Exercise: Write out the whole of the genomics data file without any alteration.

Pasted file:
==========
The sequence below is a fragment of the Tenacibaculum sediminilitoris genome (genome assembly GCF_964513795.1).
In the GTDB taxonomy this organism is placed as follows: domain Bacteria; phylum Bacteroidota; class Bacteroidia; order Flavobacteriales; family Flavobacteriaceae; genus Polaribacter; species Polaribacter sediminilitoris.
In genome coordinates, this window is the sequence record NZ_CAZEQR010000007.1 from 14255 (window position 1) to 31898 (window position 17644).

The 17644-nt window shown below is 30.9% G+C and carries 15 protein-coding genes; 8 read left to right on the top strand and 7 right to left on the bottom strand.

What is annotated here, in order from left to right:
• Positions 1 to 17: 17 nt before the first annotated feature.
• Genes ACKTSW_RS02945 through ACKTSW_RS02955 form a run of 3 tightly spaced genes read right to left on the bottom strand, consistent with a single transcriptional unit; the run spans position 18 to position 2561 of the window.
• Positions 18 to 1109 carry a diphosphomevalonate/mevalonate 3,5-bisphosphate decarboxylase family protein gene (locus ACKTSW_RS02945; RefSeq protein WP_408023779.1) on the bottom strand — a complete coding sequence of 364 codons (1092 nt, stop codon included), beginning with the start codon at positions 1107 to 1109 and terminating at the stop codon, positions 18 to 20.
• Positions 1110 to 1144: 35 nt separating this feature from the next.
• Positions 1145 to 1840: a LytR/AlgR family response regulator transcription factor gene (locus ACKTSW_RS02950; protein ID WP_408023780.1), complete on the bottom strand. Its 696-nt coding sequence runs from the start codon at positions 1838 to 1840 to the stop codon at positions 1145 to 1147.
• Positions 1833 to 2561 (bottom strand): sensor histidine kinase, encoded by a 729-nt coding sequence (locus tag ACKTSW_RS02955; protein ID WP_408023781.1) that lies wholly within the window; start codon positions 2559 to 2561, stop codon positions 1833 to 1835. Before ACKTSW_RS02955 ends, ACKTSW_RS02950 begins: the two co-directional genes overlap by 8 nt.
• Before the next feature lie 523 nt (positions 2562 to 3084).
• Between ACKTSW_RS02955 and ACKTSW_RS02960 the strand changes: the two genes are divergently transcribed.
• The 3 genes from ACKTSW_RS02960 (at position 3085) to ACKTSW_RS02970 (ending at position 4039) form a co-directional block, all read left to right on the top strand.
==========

The sequence below is a fragment of the Tenacibaculum sediminilitoris genome (genome assembly GCF_964513795.1).
In the GTDB taxonomy this organism is placed as follows: domain Bacteria; phylum Bacteroidota; class Bacteroidia; order Flavobacteriales; family Flavobacteriaceae; genus Polaribacter; species Polaribacter sediminilitoris.
In genome coordinates, this window is the sequence record NZ_CAZEQR010000007.1 from 14255 (window position 1) to 31898 (window position 17644).

The 17644-nt window shown below is 30.9% G+C and carries 15 protein-coding genes; 8 read left to right on the top strand and 7 right to left on the bottom strand.

What is annotated here, in order from left to right:
• Positions 1 to 17: 17 nt before the first annotated feature.
• Genes ACKTSW_RS02945 through ACKTSW_RS02955 form a run of 3 tightly spaced genes read right to left on the bottom strand, consistent with a single transcriptional unit; the run spans position 18 to position 2561 of the window.
• Positions 18 to 1109 carry a diphosphomevalonate/mevalonate 3,5-bisphosphate decarboxylase family protein gene (locus ACKTSW_RS02945; RefSeq protein WP_408023779.1) on the bottom strand — a complete coding sequence of 364 codons (1092 nt, stop codon included), beginning with the start codon at positions 1107 to 1109 and terminating at the stop codon, positions 18 to 20.
• Positions 1110 to 1144: 35 nt separating this feature from the next.
• Positions 1145 to 1840: a LytR/AlgR family response regulator transcription factor gene (locus ACKTSW_RS02950; protein ID WP_408023780.1), complete on the bottom strand. Its 696-nt coding sequence runs from the start codon at positions 1838 to 1840 to the stop codon at positions 1145 to 1147.
• Positions 1833 to 2561 (bottom strand): sensor histidine kinase, encoded by a 729-nt coding sequence (locus tag ACKTSW_RS02955; protein ID WP_408023781.1) that lies wholly within the window; start codon positions 2559 to 2561, stop codon positions 1833 to 1835. Before ACKTSW_RS02955 ends, ACKTSW_RS02950 begins: the two co-directional genes overlap by 8 nt.
• Before the next feature lie 523 nt (positions 2562 to 3084).
• Between ACKTSW_RS02955 and ACKTSW_RS02960 the strand changes: the two genes are divergently transcribed.
• The 3 genes from ACKTSW_RS02960 (at position 3085) to ACKTSW_RS02970 (ending at position 4039) form a co-directional block, all read left to right on the top strand.